…and if you think that voter suppression is a harsh, unprovable accusation, be aware of a particular quote by Paul Weyrich, founder of the Heritage Foundation, in a speech before thousands of Baptist ministers, Jerry Falwell (founder of “Liberty University”), and someone named Ronald Reagan:

    I don’t want everybody to vote. Elections are not won by a majority of people, they never have been from the beginning of our country and they are not now. As a matter of fact, [Republican] leverage in the elections quite candidly goes up as the voting populace goes down.

    Now juxtapose that statement to this one by Matthew Vedum, a former vice president of the Heritage Foundation and now senior editor of the Capital Research Center, and who is following in Paul Weyrich’s footsteps:

    Registering [the poor] to vote is like handing out burglary tools to criminals. It is profoundly antisocial and un-American to empower the nonproductive segments of the population to destroy the country– which is precisely why Barack Obama zealously supports registering welfare recipients to vote… Encouraging those who burden society to participate in elections isn’t about helping the poor. It’s about helping the poor to help themselves to others’ money.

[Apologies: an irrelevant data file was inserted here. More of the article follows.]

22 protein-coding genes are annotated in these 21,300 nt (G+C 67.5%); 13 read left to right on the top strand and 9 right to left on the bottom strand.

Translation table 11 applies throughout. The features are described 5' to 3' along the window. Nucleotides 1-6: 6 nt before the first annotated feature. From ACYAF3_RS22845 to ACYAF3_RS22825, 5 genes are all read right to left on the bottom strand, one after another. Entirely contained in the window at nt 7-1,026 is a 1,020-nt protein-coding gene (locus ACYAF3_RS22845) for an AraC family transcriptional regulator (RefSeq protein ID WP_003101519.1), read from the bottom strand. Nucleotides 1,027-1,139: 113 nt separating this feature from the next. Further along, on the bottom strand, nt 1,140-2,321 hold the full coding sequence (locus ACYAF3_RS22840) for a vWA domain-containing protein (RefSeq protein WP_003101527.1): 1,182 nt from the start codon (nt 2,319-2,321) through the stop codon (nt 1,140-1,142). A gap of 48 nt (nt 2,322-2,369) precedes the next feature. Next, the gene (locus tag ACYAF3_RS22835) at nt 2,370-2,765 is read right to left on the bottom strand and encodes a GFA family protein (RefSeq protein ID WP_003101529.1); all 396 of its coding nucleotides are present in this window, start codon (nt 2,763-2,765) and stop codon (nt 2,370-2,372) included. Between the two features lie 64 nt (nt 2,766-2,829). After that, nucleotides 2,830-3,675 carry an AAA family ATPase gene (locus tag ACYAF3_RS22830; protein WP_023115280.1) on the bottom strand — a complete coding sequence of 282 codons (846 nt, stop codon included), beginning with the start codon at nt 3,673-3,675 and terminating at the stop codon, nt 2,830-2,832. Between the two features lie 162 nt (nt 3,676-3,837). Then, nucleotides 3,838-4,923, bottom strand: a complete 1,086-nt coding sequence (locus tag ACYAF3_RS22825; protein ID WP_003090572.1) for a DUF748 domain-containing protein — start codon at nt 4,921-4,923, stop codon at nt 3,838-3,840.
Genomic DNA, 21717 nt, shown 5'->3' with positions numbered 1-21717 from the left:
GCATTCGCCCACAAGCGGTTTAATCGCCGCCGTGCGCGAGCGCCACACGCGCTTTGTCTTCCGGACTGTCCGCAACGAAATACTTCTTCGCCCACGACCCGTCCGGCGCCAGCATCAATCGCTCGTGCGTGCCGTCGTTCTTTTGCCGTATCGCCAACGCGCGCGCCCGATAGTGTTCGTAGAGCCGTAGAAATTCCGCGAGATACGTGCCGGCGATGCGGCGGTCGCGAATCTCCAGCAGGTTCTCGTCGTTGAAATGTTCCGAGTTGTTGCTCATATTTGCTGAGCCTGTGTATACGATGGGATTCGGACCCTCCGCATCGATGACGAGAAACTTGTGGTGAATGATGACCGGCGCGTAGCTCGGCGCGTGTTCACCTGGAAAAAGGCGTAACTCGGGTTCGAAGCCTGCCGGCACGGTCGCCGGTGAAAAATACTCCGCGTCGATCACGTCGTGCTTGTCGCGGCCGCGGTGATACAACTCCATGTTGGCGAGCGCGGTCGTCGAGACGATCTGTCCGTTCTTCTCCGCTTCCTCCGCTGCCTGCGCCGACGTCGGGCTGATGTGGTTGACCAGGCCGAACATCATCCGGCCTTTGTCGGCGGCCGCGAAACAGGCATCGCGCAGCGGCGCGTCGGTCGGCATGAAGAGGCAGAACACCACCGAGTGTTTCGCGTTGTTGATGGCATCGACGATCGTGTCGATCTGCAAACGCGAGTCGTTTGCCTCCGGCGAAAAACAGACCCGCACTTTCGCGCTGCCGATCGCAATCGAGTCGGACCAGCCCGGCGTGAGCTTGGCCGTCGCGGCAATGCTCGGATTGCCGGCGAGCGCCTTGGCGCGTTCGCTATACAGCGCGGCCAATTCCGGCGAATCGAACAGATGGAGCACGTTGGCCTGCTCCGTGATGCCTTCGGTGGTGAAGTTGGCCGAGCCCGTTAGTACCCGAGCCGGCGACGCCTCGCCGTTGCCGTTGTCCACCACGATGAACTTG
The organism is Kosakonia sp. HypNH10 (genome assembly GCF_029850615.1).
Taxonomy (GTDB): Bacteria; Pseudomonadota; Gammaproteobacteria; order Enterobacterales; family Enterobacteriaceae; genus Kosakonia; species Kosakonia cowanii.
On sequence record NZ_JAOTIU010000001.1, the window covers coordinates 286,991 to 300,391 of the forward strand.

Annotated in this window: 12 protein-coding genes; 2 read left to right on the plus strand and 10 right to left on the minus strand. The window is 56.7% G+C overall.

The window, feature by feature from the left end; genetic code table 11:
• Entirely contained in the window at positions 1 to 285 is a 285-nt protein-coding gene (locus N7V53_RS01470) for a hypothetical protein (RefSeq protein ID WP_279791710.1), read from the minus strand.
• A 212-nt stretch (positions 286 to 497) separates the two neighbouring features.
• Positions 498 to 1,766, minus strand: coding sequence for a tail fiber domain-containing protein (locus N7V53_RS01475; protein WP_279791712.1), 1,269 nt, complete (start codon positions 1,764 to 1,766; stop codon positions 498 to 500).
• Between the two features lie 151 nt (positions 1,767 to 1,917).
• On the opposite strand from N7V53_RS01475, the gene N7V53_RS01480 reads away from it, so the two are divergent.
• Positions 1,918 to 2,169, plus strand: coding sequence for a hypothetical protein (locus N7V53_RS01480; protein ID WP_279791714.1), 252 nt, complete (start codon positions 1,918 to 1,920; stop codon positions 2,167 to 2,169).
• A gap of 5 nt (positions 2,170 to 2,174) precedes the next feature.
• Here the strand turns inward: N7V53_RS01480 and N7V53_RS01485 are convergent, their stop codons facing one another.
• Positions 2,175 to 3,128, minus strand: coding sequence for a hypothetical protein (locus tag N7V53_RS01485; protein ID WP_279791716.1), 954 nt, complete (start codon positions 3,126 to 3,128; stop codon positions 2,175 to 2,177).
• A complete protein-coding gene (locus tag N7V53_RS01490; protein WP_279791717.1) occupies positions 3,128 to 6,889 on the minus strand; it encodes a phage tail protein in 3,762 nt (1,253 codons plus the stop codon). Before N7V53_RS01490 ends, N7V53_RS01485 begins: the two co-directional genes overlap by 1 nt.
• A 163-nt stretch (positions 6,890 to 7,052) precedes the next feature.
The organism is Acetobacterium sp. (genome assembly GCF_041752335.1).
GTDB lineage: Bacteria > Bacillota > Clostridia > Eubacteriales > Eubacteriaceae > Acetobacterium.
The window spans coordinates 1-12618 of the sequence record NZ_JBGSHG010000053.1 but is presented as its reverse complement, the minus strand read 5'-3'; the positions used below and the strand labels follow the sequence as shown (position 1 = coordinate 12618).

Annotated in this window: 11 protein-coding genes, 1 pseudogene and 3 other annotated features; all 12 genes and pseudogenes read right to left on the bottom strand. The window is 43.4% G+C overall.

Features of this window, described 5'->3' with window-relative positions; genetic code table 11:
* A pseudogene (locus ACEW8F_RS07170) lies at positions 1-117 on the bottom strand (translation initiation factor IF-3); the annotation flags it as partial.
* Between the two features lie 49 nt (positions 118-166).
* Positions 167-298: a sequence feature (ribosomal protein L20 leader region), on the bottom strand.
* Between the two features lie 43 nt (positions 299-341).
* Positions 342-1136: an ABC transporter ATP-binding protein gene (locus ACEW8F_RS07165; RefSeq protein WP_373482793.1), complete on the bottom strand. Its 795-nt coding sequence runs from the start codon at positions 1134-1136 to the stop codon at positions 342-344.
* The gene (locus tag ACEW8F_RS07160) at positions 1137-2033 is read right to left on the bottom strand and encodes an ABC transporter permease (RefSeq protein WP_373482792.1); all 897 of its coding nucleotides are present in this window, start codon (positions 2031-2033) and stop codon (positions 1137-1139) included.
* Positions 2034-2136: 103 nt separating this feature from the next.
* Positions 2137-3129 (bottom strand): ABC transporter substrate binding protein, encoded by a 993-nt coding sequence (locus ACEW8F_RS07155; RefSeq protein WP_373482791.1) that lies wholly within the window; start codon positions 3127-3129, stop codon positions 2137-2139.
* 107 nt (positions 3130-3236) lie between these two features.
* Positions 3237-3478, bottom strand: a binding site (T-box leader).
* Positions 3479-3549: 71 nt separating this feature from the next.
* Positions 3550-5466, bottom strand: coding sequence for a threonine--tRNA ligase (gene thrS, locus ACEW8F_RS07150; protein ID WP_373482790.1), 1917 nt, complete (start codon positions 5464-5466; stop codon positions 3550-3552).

So…OA – do poor Americans have a right to vote? Do homeless Americans have a right to vote? Do minorities and students have a right to vote? Of course they all do…but GOP cognoscenti know that the more poor and homeless and minorities and students vote, the fewer elections the Republicans will win…and that’s precisely the point of the quotes I gave you above by movers and shakers within the Republican party.

    I once naively believed that no American in his right mind would try to stop others from voting. I know better now.